week 7 response spring 2023

Respond to this post

 

My state is Massachusetts’s

 

 

Reply to one of your classmates, identifying strategies that they, as an NP, can begin to help clients with an opioid addiction and providing strategies that can help to educate communities.

Please refer to the Grading Rubric for details on how this activity will be graded and incorporate these guidelines in your discussion. The grading for the number of reply posts is based on individual Discussion Board instructions. If the rubric indicates a different number for reply posts, you will not be graded down as long as you have followed the reply post instructions.

In order for this assignment to be considered complete, you will need to address all the prompts including current trends of opioid addiction in your state by Day 3 and reply to at least one classmate with strategies on how they can help patients with an opioid addiction by Day 7. 

 

 

 

 

Arizona Department of Health Services (AZDHS) looks at non-fatal overdoses and overdose deaths for 2022. In Arizona 2022 there were 3,255 overdose events that were non-fatal which means 44.8 even per 100,000 population (AZDHS, 2022). Age 25-34 (32.1%) were the highest demographic followed by age 34-44 (20.4%) (AZDHS, 2022). The ethnicity most effected was White (45.1%) followed by Hispanic or Latino (22.9%) (AZDHS, 2022). When it comes to overdose that resulted in death there were 1,658 people in 2022 (AZDHS, 2022). Again, the top two age groups were 25-34 and 35-44 and White’s more effected (51.9%) then Hispanic or Latino (30.9%) (AZDHS, 2022). According to Maricopa County, males were affected 2.5 times more than females and 80% of overdose deaths involved multiple drugs (2023). Death rates for synthetic opioids have increased over 6000% in Arizona (Maricopa County, 2023). Arizona clearly has been hit pretty hard with opioid overdoses. Arizona was ranked 13th for most drug overdose deaths in 2020 (Maricopa Country, 2023). Arizona does have several sources and protocol implemented to combat this issue. There are four 24/7 access point locations spread, several outpatient and inpatient clinics, and peer and family support resources (AHCCCS, 2023). In 2018 the Opioid Epidemic Act was introduced. This legislation enforces appropriate prescribing practices, developed and distributed education guidelines for providers, expanded access for treatment and distributed naloxone (AZ Governor, 2018). This call to action has made it possible to get naloxone from pharmacies without a prescription and all emergency personnel (Police, EMS, Fire) all carry naloxone as part of their work equipment. Naloxone is also kept in all municipals building right next to AEDs.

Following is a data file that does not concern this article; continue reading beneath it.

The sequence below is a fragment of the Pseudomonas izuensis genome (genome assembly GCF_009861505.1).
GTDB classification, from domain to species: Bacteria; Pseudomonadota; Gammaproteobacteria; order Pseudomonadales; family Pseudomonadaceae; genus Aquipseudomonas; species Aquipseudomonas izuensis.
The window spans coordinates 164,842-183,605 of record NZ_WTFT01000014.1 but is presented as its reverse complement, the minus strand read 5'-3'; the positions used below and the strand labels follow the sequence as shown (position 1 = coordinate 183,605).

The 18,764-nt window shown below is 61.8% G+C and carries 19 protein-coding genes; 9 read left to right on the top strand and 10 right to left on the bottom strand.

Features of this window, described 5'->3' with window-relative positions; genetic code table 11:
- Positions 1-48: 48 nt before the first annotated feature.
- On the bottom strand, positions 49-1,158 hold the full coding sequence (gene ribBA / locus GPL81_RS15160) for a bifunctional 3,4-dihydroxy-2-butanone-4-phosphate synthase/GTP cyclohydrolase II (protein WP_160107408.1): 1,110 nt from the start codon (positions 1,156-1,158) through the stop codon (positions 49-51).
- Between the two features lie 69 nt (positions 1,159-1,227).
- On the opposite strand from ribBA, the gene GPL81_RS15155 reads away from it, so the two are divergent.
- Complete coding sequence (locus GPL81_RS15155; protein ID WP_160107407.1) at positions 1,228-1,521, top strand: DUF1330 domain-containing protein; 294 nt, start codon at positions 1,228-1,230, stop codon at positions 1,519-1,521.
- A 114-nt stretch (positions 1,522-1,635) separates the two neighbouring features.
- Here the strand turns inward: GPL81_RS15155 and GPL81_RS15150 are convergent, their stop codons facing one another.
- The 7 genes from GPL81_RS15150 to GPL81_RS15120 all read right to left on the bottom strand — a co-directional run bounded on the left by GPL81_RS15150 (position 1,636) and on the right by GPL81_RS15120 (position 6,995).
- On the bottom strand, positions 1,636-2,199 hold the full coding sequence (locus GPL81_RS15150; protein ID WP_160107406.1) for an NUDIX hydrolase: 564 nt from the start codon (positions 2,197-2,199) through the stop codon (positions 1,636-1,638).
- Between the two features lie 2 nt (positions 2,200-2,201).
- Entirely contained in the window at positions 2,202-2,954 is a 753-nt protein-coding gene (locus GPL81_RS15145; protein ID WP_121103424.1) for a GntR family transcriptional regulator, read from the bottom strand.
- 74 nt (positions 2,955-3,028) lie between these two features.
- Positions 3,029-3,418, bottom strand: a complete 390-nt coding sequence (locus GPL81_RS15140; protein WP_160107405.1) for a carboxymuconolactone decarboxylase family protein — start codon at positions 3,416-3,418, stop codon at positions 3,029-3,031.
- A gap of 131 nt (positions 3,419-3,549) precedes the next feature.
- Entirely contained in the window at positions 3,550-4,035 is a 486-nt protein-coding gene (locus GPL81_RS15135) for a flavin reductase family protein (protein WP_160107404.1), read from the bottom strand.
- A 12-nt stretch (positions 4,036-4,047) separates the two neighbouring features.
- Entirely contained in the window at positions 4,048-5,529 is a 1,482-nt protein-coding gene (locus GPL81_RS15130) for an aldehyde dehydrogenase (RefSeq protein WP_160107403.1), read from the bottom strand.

References

Arizona Department of Health Service. (2022). Opioid prevention. Arizona department of health services. https://www.azdhs.gov/opioid/index.php#dashboards-nonfatal-overdoses

Arizona Govenor. (2018). Opioid epidemic act pitchbook [PDF]. azgovenor.gov. https://azgovernor.gov/sites/default/files/opioidepidemicactweb_0.pdf

Arizona Health Care Cost Containment System. (2023). Accessing and locating treatment. azahcccs.gov. https://www.azahcccs.gov/Members/BehavioralHealthServices/OpioidUseDisorderAndTreatment/Locating_Treatment.html

Maricopa County. (2023). Mental health and substance use data. Maricopa.gov. https://www.maricopa.gov/5079/Mental-Health-and-Substance-Use

 

 

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